When Obama began bringing countless
terrorists refugees into the country, we were promised that vigorous vetting would take place. You can file that with keeping your own doctor, too. The Ohio State terrorist Abdul Razak Ali Artan was admitted into the United States without any additional vetting despite the fact they knew he was a risk. Artan came to the United States with his mother and six of his siblings. In her application, his mother claimed that the father had been kidnapped and she was afraid her children would be recruited by al-Shabaab, an affiliate of Al Qaeda.
Of course there is no proof that the father was kidnapped and nowhere in the application is it listed why an older brother was not coming with his family. That would seem like questions I would want answers to before letting them enter. Those questions were never asked.
Senate Judiciary Committee Chairman Chuck Grassley is asking those questions now.
“According to sources, Abdul Razak Ali Artan was a lawful permanent resident who originally came to the United States from Mogadishu, Somalia after spending time in a Pakastani refugee camp with his mother, Fatima Abdullahi, and six siblings,” Grassley’s letter reads.
“According to records obtained by the Committee, the mother sought asylum in 2013 for herself and seven of her eight children because she feared persecution from ‘Militia and Al-Shabaab.’ She also indicated that her husband was kidnapped, and that her children would be kidnapped and recruited by Al-Shabaab if they remained in Somalia.”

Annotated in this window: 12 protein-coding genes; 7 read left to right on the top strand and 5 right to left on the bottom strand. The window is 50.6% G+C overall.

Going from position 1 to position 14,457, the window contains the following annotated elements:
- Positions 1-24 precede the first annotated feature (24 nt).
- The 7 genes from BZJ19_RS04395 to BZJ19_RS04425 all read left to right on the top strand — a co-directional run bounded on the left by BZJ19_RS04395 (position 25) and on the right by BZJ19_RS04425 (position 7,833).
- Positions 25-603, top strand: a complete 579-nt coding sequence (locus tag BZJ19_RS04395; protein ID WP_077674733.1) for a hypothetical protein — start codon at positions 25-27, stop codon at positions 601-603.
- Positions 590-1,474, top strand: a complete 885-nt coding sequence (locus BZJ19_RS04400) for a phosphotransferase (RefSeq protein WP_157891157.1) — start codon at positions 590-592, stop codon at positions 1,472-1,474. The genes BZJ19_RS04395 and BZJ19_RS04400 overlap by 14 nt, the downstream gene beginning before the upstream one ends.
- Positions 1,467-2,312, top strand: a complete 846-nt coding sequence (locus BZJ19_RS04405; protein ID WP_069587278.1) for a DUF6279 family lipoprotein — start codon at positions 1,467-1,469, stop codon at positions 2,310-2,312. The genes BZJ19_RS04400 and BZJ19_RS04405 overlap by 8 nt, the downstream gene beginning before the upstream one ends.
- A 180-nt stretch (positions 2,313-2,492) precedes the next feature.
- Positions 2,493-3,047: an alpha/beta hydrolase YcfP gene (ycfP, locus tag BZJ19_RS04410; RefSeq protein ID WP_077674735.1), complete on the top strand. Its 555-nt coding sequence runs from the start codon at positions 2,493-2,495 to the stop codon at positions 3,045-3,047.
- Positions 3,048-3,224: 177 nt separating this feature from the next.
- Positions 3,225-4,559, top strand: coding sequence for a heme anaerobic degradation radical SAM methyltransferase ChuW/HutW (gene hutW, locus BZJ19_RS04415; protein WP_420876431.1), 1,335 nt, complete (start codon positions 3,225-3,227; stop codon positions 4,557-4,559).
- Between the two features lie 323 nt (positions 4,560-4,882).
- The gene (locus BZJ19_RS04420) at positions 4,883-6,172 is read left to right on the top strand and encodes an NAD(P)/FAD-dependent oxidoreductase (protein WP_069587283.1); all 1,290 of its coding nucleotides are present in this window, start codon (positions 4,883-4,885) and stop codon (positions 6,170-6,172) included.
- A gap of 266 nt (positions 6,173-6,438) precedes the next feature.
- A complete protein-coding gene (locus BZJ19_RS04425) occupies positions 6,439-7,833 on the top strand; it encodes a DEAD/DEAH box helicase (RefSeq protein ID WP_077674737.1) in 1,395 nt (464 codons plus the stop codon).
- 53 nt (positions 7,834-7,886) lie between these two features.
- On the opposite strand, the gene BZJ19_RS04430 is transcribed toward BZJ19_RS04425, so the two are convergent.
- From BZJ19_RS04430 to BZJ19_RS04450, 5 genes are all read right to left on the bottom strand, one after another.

“This information should have caused the asylum officer to conduct additional questioning of the older children to better understand ties to a group that the United States designated as a foreign terrorist organization in 2008. Further questioning could have eliminated the possibility that the asylees had dubious ties to the terrorist group and could have allowed for more robust vetting and data collection. However, although common practice in these cases, no additional questioning was conducted.”
Additionally, a press release from Grassley’s office states, “government forms used in the 2013 vetting interview appear to be from the Immigration and Naturalization Service, which was replaced by the Department of Homeland Security in 2002. It’s unclear whether the forms used in the interview excluded certain fields that may have been required in the 2013 version of the forms, leading to an incomplete review.”